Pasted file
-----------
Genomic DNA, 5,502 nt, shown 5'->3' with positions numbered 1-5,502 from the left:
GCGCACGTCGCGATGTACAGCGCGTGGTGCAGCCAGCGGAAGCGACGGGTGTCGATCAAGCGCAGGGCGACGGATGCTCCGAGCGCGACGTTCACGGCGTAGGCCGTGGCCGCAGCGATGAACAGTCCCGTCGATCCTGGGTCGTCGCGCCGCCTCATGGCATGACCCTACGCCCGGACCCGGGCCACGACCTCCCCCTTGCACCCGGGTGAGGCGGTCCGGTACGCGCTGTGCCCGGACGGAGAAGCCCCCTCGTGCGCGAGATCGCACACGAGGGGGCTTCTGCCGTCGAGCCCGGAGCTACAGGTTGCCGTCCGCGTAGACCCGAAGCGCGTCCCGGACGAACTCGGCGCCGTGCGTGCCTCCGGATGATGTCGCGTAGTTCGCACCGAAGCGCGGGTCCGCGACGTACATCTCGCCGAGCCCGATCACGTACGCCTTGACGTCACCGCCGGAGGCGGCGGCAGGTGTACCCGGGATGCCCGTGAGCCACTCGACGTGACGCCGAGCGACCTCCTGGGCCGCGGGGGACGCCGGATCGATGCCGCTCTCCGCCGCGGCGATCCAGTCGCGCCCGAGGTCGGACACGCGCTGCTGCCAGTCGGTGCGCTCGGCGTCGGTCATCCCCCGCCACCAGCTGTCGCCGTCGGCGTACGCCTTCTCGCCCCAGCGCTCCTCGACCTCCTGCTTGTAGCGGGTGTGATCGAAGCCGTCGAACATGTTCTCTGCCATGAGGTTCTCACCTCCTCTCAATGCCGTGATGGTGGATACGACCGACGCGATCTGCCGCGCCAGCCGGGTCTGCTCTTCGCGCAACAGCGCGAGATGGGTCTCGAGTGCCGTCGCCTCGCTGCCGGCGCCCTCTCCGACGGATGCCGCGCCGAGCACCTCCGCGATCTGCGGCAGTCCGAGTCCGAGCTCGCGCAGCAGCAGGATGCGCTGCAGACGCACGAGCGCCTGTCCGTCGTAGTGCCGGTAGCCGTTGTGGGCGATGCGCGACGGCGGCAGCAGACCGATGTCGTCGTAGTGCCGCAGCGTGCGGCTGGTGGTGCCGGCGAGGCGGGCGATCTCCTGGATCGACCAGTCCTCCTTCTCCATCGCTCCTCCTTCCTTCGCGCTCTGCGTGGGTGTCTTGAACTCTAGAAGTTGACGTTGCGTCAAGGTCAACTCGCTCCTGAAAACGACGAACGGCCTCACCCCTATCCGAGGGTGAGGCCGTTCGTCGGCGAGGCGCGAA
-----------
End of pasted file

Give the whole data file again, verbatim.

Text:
Genomic DNA, 5,502 nt, shown 5'->3' with positions numbered 1-5,502 from the left:
GCGCACGTCGCGATGTACAGCGCGTGGTGCAGCCAGCGGAAGCGACGGGTGTCGATCAAGCGCAGGGCGACGGATGCTCCGAGCGCGACGTTCACGGCGTAGGCCGTGGCCGCAGCGATGAACAGTCCCGTCGATCCTGGGTCGTCGCGCCGCCTCATGGCATGACCCTACGCCCGGACCCGGGCCACGACCTCCCCCTTGCACCCGGGTGAGGCGGTCCGGTACGCGCTGTGCCCGGACGGAGAAGCCCCCTCGTGCGCGAGATCGCACACGAGGGGGCTTCTGCCGTCGAGCCCGGAGCTACAGGTTGCCGTCCGCGTAGACCCGAAGCGCGTCCCGGACGAACTCGGCGCCGTGCGTGCCTCCGGATGATGTCGCGTAGTTCGCACCGAAGCGCGGGTCCGCGACGTACATCTCGCCGAGCCCGATCACGTACGCCTTGACGTCACCGCCGGAGGCGGCGGCAGGTGTACCCGGGATGCCCGTGAGCCACTCGACGTGACGCCGAGCGACCTCCTGGGCCGCGGGGGACGCCGGATCGATGCCGCTCTCCGCCGCGGCGATCCAGTCGCGCCCGAGGTCGGACACGCGCTGCTGCCAGTCGGTGCGCTCGGCGTCGGTCATCCCCCGCCACCAGCTGTCGCCGTCGGCGTACGCCTTCTCGCCCCAGCGCTCCTCGACCTCCTGCTTGTAGCGGGTGTGATCGAAGCCGTCGAACATGTTCTCTGCCATGAGGTTCTCACCTCCTCTCAATGCCGTGATGGTGGATACGACCGACGCGATCTGCCGCGCCAGCCGGGTCTGCTCTTCGCGCAACAGCGCGAGATGGGTCTCGAGTGCCGTCGCCTCGCTGCCGGCGCCCTCTCCGACGGATGCCGCGCCGAGCACCTCCGCGATCTGCGGCAGTCCGAGTCCGAGCTCGCGCAGCAGCAGGATGCGCTGCAGACGCACGAGCGCCTGTCCGTCGTAGTGCCGGTAGCCGTTGTGGGCGATGCGCGACGGCGGCAGCAGACCGATGTCGTCGTAGTGCCGCAGCGTGCGGCTGGTGGTGCCGGCGAGGCGGGCGATCTCCTGGATCGACCAGTCCTCCTTCTCCATCGCTCCTCCTTCCTTCGCGCTCTGCGTGGGTGTCTTGAACTCTAGAAGTTGACGTTGCGTCAAGGTCAACTCGCTCCTGAAAACGACGAACGGCCTCACCCCTATCCGAGGGTGAGGCCGTTCGTCGGCGAGGCGCGAA